Many of us know that we should get “enough sleep,” just like we know that we should save for retirement, drink enough water, or read up on the news more often. We know that we are happier if we have slept enough. We also know that we tend to look and feel ill if we routinely do not get enough sleep. But do we know how important sleep really is?
In my experience watching mothers of infants and small children, sleep is probably one of the most vital considerations regarding their child’s daily schedule. Nap-time is sacred, and young people are praised for going to bed early and sleeping through the night.
When we are teenagers, we glorify the practice of “all-nighters,” particularly amongst those preparing for exams. (This does not exclude college students.) We will stay up all night attending “midnight showings” of our favorite new films, and we will routinely browse social media sites until the wee hours of the morning.
More surprising than that, though, why do we as human beings place such little importance on sleep in the workplace? Medical residents and doctors are very often expected/forced to work long hours in order to meet demands of the job. And these are the people we typically turn to in order to learn how to become healthier! “Many hospitals’ schedules are structured in such a way that residents’ night call and long hours are an integral part of the way in which care is provided to patients.” (Samkoff, 687) It’s normal, it’s expected, and it’s just how it is.
But does it have to be that way?
I’m going to play mamma for a moment here. Not getting enough sleep has adverse affects on the immune system, causing one to become sick much more easily. It also ages you more quickly (trust me, graduate school is making me OLD) and affects one’s ability to be able to fully concentrate. Not only does sleep deprivation have negative effects on your mood, but it slows your senses as well.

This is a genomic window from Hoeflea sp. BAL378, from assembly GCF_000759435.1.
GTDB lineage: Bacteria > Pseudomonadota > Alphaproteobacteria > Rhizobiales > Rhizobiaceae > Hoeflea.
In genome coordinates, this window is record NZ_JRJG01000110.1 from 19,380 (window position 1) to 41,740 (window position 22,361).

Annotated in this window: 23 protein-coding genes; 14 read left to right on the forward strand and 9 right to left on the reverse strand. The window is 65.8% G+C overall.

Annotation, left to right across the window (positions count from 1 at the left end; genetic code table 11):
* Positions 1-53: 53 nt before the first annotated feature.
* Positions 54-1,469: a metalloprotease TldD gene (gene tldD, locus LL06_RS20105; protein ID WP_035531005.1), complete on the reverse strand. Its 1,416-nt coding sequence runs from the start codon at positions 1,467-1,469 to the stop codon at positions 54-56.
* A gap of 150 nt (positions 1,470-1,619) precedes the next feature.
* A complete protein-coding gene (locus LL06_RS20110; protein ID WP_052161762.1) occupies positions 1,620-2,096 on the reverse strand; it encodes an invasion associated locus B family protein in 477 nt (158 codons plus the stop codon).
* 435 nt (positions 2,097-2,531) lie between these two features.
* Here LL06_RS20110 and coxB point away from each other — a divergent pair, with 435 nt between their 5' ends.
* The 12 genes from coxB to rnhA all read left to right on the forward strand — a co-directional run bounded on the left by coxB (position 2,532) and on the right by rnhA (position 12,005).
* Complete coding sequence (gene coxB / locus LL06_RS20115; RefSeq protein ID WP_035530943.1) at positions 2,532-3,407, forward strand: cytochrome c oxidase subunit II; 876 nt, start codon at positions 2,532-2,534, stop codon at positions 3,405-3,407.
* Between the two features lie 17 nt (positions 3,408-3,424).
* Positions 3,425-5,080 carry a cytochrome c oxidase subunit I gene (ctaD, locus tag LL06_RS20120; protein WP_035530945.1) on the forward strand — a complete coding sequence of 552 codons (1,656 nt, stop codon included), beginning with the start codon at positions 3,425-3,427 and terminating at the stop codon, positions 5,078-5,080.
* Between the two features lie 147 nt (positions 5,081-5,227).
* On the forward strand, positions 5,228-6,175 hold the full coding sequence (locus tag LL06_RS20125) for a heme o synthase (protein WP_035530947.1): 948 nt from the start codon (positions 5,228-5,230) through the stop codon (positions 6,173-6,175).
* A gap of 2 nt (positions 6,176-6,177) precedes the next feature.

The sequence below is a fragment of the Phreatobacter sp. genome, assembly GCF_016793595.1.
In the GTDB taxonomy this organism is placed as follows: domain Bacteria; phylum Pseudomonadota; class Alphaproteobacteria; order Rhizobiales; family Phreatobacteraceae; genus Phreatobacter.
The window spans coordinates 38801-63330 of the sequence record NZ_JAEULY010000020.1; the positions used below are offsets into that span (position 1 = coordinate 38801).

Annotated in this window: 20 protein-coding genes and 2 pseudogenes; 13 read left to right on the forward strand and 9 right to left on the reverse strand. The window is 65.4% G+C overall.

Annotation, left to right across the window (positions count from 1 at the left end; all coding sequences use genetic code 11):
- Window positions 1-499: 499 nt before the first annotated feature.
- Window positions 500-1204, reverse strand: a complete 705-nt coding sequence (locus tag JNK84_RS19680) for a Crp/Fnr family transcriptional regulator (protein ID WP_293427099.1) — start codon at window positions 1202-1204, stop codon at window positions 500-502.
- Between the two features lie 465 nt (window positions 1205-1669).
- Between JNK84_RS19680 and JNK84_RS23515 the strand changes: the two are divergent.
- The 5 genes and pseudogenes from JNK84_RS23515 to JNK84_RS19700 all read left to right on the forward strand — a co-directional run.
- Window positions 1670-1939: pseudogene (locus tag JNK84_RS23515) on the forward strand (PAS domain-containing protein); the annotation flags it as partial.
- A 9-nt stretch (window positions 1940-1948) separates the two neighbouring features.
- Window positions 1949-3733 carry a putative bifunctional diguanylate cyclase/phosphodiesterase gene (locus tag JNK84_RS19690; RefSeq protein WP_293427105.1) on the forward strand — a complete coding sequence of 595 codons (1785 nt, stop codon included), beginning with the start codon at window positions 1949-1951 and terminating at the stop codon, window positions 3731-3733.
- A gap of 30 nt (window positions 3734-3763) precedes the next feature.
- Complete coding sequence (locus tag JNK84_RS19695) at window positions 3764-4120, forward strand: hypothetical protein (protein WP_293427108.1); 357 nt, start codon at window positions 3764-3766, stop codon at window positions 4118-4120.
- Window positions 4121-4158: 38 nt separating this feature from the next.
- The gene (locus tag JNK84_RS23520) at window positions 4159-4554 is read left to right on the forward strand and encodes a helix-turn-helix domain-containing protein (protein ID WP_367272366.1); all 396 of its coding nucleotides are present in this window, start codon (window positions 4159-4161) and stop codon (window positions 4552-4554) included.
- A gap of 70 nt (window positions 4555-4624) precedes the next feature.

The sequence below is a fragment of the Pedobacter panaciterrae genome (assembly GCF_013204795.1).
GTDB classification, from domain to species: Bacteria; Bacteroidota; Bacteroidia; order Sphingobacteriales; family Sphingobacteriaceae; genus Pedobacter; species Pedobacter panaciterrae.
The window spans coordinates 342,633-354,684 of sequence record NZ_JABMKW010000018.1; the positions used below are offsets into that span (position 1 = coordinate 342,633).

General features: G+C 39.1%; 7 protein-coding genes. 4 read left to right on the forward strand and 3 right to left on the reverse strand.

Another thing: make sure you are comfortable when you sleep! As a teenager, I used to LOVE falling asleep to a movie on the living room couch. Sometimes I would just turn on a movie to fall asleep! Somehow, I just don’t think that sleep was very valuable.
How many of us wait until we see THIS before we start getting ready for bed?
I am not perfect at this, but here are some things that help me get to bed on time:
- Start getting ready for bed 30 minutes before you think you should. (I usually start about 45 minutes before I want to be asleep.)
- Turn Facebook off BEFORE you start getting ready for bed.
- Do some exercise each day. It’ll make you sleepier at night.
Samkoff, Judith S. and C. H. M. Jacques, “A Review of Studies Concerning Effects of Sleep Deprivation and Fatigue on Residents’ Performance,” Academic Medicine 66, no. 11 (1991): 649-93.